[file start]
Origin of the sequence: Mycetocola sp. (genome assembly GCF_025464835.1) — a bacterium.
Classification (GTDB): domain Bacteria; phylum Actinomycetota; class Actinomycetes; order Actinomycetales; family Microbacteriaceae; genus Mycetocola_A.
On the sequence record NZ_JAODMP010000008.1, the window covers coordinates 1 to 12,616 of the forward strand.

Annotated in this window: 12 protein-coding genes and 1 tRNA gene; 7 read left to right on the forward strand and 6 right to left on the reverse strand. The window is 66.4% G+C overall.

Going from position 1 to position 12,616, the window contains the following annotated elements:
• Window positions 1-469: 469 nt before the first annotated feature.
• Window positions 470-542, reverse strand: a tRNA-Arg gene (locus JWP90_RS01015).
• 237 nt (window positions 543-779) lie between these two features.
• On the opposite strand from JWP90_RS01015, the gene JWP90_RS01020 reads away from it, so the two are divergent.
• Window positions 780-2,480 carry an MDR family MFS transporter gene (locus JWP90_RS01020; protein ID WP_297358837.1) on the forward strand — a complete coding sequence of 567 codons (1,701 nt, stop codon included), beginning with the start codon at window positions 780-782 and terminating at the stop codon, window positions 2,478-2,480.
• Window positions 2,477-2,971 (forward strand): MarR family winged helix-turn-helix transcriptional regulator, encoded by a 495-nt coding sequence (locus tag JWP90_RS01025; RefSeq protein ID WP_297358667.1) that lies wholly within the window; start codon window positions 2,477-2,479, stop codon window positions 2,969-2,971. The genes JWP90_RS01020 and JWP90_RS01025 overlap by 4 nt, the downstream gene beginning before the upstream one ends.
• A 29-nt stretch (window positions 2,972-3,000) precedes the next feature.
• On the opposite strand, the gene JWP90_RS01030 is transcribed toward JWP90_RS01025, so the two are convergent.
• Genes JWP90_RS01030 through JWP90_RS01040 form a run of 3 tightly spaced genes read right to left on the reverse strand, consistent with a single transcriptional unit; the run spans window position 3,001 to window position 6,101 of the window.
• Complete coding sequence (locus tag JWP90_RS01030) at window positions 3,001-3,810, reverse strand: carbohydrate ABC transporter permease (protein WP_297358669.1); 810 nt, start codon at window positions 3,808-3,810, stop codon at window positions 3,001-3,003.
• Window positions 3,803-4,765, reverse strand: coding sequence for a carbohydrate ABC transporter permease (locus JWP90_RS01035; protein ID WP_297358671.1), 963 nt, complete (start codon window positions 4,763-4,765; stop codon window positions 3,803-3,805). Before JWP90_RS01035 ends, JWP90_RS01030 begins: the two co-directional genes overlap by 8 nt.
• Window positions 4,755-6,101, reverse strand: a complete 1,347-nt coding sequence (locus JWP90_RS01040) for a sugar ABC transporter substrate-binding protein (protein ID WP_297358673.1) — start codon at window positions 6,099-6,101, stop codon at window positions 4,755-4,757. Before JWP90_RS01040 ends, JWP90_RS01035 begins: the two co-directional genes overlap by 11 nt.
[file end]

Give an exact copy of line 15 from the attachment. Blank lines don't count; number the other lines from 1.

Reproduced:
• Complete coding sequence (locus tag JWP90_RS01030) at window positions 3,001-3,810, reverse strand: carbohydrate ABC transporter permease (protein WP_297358669.1); 810 nt, start codon at window positions 3,808-3,810, stop codon at window positions 3,001-3,003.